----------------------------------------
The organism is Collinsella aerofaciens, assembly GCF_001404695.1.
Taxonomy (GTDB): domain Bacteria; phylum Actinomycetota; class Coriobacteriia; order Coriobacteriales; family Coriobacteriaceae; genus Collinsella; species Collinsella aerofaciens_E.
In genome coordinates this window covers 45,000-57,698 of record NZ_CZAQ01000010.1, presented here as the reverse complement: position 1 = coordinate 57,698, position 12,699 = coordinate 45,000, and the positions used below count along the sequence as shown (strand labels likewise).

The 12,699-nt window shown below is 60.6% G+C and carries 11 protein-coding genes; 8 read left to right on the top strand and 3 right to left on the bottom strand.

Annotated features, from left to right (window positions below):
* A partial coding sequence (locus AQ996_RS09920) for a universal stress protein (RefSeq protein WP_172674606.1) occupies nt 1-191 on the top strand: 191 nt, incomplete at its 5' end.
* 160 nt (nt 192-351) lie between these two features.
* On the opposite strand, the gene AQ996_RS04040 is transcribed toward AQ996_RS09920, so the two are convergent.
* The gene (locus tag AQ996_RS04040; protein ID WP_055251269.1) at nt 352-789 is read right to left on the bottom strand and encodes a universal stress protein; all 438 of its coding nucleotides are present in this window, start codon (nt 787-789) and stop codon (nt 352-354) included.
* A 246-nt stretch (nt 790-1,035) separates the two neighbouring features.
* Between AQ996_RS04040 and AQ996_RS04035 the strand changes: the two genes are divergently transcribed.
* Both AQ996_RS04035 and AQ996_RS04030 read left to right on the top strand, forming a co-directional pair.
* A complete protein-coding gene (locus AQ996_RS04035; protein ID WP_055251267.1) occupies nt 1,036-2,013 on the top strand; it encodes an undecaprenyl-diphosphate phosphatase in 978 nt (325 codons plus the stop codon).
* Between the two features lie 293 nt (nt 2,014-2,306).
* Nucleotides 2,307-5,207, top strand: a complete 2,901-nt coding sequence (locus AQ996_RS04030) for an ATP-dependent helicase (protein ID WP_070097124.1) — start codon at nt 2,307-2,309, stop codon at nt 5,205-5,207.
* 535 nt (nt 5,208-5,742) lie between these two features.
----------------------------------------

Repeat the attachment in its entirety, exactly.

The organism is Collinsella aerofaciens, assembly GCF_001404695.1.
Taxonomy (GTDB): domain Bacteria; phylum Actinomycetota; class Coriobacteriia; order Coriobacteriales; family Coriobacteriaceae; genus Collinsella; species Collinsella aerofaciens_E.
In genome coordinates this window covers 45,000-57,698 of record NZ_CZAQ01000010.1, presented here as the reverse complement: position 1 = coordinate 57,698, position 12,699 = coordinate 45,000, and the positions used below count along the sequence as shown (strand labels likewise).

The 12,699-nt window shown below is 60.6% G+C and carries 11 protein-coding genes; 8 read left to right on the top strand and 3 right to left on the bottom strand.

Annotated features, from left to right (window positions below):
* A partial coding sequence (locus AQ996_RS09920) for a universal stress protein (RefSeq protein WP_172674606.1) occupies nt 1-191 on the top strand: 191 nt, incomplete at its 5' end.
* 160 nt (nt 192-351) lie between these two features.
* On the opposite strand, the gene AQ996_RS04040 is transcribed toward AQ996_RS09920, so the two are convergent.
* The gene (locus tag AQ996_RS04040; protein ID WP_055251269.1) at nt 352-789 is read right to left on the bottom strand and encodes a universal stress protein; all 438 of its coding nucleotides are present in this window, start codon (nt 787-789) and stop codon (nt 352-354) included.
* A 246-nt stretch (nt 790-1,035) separates the two neighbouring features.
* Between AQ996_RS04040 and AQ996_RS04035 the strand changes: the two genes are divergently transcribed.
* Both AQ996_RS04035 and AQ996_RS04030 read left to right on the top strand, forming a co-directional pair.
* A complete protein-coding gene (locus AQ996_RS04035; protein ID WP_055251267.1) occupies nt 1,036-2,013 on the top strand; it encodes an undecaprenyl-diphosphate phosphatase in 978 nt (325 codons plus the stop codon).
* Between the two features lie 293 nt (nt 2,014-2,306).
* Nucleotides 2,307-5,207, top strand: a complete 2,901-nt coding sequence (locus AQ996_RS04030) for an ATP-dependent helicase (protein ID WP_070097124.1) — start codon at nt 2,307-2,309, stop codon at nt 5,205-5,207.
* 535 nt (nt 5,208-5,742) lie between these two features.